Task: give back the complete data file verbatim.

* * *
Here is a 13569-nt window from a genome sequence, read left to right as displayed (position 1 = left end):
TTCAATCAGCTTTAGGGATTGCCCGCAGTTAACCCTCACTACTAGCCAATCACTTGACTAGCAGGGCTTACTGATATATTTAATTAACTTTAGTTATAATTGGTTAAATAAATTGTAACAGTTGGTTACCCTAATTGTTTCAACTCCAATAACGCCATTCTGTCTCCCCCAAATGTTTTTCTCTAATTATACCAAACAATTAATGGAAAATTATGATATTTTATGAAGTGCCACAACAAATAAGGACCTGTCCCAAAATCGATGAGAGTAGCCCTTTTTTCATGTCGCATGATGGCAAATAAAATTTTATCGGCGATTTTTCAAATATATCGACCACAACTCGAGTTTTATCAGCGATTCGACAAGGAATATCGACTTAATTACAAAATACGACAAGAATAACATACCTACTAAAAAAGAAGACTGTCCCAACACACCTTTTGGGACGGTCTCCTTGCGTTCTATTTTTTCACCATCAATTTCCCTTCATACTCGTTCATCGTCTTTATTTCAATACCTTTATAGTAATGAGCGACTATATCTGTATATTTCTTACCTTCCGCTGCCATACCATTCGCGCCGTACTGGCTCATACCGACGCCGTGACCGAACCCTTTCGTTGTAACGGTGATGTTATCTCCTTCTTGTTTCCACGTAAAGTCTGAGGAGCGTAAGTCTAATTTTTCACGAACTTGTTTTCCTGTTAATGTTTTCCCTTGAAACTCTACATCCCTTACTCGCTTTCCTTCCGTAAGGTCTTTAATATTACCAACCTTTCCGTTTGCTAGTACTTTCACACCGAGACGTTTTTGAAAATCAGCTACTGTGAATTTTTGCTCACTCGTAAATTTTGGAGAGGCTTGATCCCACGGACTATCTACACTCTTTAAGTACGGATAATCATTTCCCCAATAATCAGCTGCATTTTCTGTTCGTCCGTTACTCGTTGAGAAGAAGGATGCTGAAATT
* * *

Here is a 13569-nt window from a genome sequence, read left to right as displayed (position 1 = left end):
TTCAATCAGCTTTAGGGATTGCCCGCAGTTAACCCTCACTACTAGCCAATCACTTGACTAGCAGGGCTTACTGATATATTTAATTAACTTTAGTTATAATTGGTTAAATAAATTGTAACAGTTGGTTACCCTAATTGTTTCAACTCCAATAACGCCATTCTGTCTCCCCCAAATGTTTTTCTCTAATTATACCAAACAATTAATGGAAAATTATGATATTTTATGAAGTGCCACAACAAATAAGGACCTGTCCCAAAATCGATGAGAGTAGCCCTTTTTTCATGTCGCATGATGGCAAATAAAATTTTATCGGCGATTTTTCAAATATATCGACCACAACTCGAGTTTTATCAGCGATTCGACAAGGAATATCGACTTAATTACAAAATACGACAAGAATAACATACCTACTAAAAAAGAAGACTGTCCCAACACACCTTTTGGGACGGTCTCCTTGCGTTCTATTTTTTCACCATCAATTTCCCTTCATACTCGTTCATCGTCTTTATTTCAATACCTTTATAGTAATGAGCGACTATATCTGTATATTTCTTACCTTCCGCTGCCATACCATTCGCGCCGTACTGGCTCATACCGACGCCGTGACCGAACCCTTTCGTTGTAACGGTGATGTTATCTCCTTCTTGTTTCCACGTAAAGTCTGAGGAGCGTAAGTCTAATTTTTCACGAACTTGTTTTCCTGTTAATGTTTTCCCTTGAAACTCTACATCCCTTACTCGCTTTCCTTCCGTAAGGTCTTTAATATTACCAACCTTTCCGTTTGCTAGTACTTTCACACCGAGACGTTTTTGAAAATCAGCTACTGTGAATTTTTGCTCACTCGTAAATTTTGGAGAGGCTTGATCCCACGGACTATCTACACTCTTTAAGTACGGATAATCATTTCCCCAATAATCAGCTGCATTTTCTGTTCGTCCGTTACTCGTTGAGAAGAAGGATGCTGAAATT